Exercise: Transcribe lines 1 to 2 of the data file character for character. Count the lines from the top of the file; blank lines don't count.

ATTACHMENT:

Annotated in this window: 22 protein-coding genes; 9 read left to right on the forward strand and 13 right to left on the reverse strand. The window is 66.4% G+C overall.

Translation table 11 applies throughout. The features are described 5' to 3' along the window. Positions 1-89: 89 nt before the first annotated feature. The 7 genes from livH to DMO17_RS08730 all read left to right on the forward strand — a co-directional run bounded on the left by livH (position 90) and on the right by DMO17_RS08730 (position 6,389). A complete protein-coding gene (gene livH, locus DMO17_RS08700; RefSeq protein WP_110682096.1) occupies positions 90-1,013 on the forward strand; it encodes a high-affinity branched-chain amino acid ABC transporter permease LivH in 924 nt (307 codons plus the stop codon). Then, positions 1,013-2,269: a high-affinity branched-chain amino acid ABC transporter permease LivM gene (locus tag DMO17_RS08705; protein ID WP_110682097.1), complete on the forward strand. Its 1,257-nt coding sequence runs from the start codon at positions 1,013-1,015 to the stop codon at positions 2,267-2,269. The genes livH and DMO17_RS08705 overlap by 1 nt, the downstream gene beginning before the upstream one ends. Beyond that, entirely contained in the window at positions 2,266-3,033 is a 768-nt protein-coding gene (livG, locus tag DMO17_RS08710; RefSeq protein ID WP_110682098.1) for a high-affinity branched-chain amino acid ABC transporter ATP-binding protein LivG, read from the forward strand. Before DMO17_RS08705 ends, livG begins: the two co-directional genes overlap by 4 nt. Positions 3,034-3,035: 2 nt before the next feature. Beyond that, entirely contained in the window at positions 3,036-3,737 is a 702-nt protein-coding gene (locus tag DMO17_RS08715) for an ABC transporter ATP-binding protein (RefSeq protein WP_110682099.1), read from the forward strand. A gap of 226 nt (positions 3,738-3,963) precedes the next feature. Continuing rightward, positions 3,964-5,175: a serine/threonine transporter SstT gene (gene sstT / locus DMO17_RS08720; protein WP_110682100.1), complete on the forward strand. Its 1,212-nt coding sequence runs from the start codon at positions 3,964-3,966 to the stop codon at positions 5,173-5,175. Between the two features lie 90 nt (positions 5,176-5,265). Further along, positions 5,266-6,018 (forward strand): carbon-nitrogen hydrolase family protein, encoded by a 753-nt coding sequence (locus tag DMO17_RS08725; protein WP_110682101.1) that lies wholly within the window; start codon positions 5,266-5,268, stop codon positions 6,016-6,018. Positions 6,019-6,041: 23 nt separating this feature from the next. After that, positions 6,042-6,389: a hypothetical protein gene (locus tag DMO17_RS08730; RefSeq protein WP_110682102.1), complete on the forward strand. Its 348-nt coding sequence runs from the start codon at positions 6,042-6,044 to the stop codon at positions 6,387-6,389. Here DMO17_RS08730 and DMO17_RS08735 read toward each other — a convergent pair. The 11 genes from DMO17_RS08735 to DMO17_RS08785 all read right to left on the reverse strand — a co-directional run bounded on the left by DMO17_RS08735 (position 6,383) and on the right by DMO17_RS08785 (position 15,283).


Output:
Annotated in this window: 22 protein-coding genes; 9 read left to right on the forward strand and 13 right to left on the reverse strand. The window is 66.4% G+C overall.

Translation table 11 applies throughout. The features are described 5' to 3' along the window. Positions 1-89: 89 nt before the first annotated feature. The 7 genes from livH to DMO17_RS08730 all read left to right on the forward strand — a co-directional run bounded on the left by livH (position 90) and on the right by DMO17_RS08730 (position 6,389). A complete protein-coding gene (gene livH, locus DMO17_RS08700; RefSeq protein WP_110682096.1) occupies positions 90-1,013 on the forward strand; it encodes a high-affinity branched-chain amino acid ABC transporter permease LivH in 924 nt (307 codons plus the stop codon). Then, positions 1,013-2,269: a high-affinity branched-chain amino acid ABC transporter permease LivM gene (locus tag DMO17_RS08705; protein ID WP_110682097.1), complete on the forward strand. Its 1,257-nt coding sequence runs from the start codon at positions 1,013-1,015 to the stop codon at positions 2,267-2,269. The genes livH and DMO17_RS08705 overlap by 1 nt, the downstream gene beginning before the upstream one ends. Beyond that, entirely contained in the window at positions 2,266-3,033 is a 768-nt protein-coding gene (livG, locus tag DMO17_RS08710; RefSeq protein ID WP_110682098.1) for a high-affinity branched-chain amino acid ABC transporter ATP-binding protein LivG, read from the forward strand. Before DMO17_RS08705 ends, livG begins: the two co-directional genes overlap by 4 nt. Positions 3,034-3,035: 2 nt before the next feature. Beyond that, entirely contained in the window at positions 3,036-3,737 is a 702-nt protein-coding gene (locus tag DMO17_RS08715) for an ABC transporter ATP-binding protein (RefSeq protein WP_110682099.1), read from the forward strand. A gap of 226 nt (positions 3,738-3,963) precedes the next feature. Continuing rightward, positions 3,964-5,175: a serine/threonine transporter SstT gene (gene sstT / locus DMO17_RS08720; protein WP_110682100.1), complete on the forward strand. Its 1,212-nt coding sequence runs from the start codon at positions 3,964-3,966 to the stop codon at positions 5,173-5,175. Between the two features lie 90 nt (positions 5,176-5,265). Further along, positions 5,266-6,018 (forward strand): carbon-nitrogen hydrolase family protein, encoded by a 753-nt coding sequence (locus tag DMO17_RS08725; protein WP_110682101.1) that lies wholly within the window; start codon positions 5,266-5,268, stop codon positions 6,016-6,018. Positions 6,019-6,041: 23 nt separating this feature from the next. After that, positions 6,042-6,389: a hypothetical protein gene (locus tag DMO17_RS08730; RefSeq protein WP_110682102.1), complete on the forward strand. Its 348-nt coding sequence runs from the start codon at positions 6,042-6,044 to the stop codon at positions 6,387-6,389. Here DMO17_RS08730 and DMO17_RS08735 read toward each other — a convergent pair. The 11 genes from DMO17_RS08735 to DMO17_RS08785 all read right to left on the reverse strand — a co-directional run bounded on the left by DMO17_RS08735 (position 6,383) and on the right by DMO17_RS08785 (position 15,283).